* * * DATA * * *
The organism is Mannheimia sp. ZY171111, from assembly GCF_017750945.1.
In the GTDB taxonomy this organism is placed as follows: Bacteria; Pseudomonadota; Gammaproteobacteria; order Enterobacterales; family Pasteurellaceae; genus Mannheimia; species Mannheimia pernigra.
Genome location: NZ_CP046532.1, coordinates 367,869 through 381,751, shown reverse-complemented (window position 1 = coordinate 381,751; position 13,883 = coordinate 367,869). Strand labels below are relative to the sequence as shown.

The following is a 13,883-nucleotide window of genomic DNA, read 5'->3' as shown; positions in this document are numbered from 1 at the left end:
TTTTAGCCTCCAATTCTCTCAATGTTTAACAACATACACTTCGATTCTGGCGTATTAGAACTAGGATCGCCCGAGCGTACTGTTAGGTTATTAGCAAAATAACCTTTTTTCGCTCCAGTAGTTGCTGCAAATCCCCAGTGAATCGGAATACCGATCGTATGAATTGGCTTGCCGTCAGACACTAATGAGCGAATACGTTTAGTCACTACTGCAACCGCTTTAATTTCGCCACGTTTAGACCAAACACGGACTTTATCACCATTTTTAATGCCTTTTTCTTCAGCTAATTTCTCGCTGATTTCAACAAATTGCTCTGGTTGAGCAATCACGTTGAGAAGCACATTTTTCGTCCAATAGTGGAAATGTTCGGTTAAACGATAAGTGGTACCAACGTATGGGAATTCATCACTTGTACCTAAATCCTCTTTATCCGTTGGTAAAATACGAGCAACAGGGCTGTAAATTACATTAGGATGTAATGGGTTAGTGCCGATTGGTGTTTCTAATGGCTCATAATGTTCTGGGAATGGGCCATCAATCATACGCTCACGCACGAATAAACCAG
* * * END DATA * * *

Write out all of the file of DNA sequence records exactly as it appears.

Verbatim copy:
The organism is Mannheimia sp. ZY171111, from assembly GCF_017750945.1.
In the GTDB taxonomy this organism is placed as follows: Bacteria; Pseudomonadota; Gammaproteobacteria; order Enterobacterales; family Pasteurellaceae; genus Mannheimia; species Mannheimia pernigra.
Genome location: NZ_CP046532.1, coordinates 367,869 through 381,751, shown reverse-complemented (window position 1 = coordinate 381,751; position 13,883 = coordinate 367,869). Strand labels below are relative to the sequence as shown.

The following is a 13,883-nucleotide window of genomic DNA, read 5'->3' as shown; positions in this document are numbered from 1 at the left end:
TTTTAGCCTCCAATTCTCTCAATGTTTAACAACATACACTTCGATTCTGGCGTATTAGAACTAGGATCGCCCGAGCGTACTGTTAGGTTATTAGCAAAATAACCTTTTTTCGCTCCAGTAGTTGCTGCAAATCCCCAGTGAATCGGAATACCGATCGTATGAATTGGCTTGCCGTCAGACACTAATGAGCGAATACGTTTAGTCACTACTGCAACCGCTTTAATTTCGCCACGTTTAGACCAAACACGGACTTTATCACCATTTTTAATGCCTTTTTCTTCAGCTAATTTCTCGCTGATTTCAACAAATTGCTCTGGTTGAGCAATCACGTTGAGAAGCACATTTTTCGTCCAATAGTGGAAATGTTCGGTTAAACGATAAGTGGTACCAACGTATGGGAATTCATCACTTGTACCTAAATCCTCTTTATCCGTTGGTAAAATACGAGCAACAGGGCTGTAAATTACATTAGGATGTAATGGGTTAGTGCCGATTGGTGTTTCTAATGGCTCATAATGTTCTGGGAATGGGCCATCAATCATACGCTCACGCACGAATAAACCAG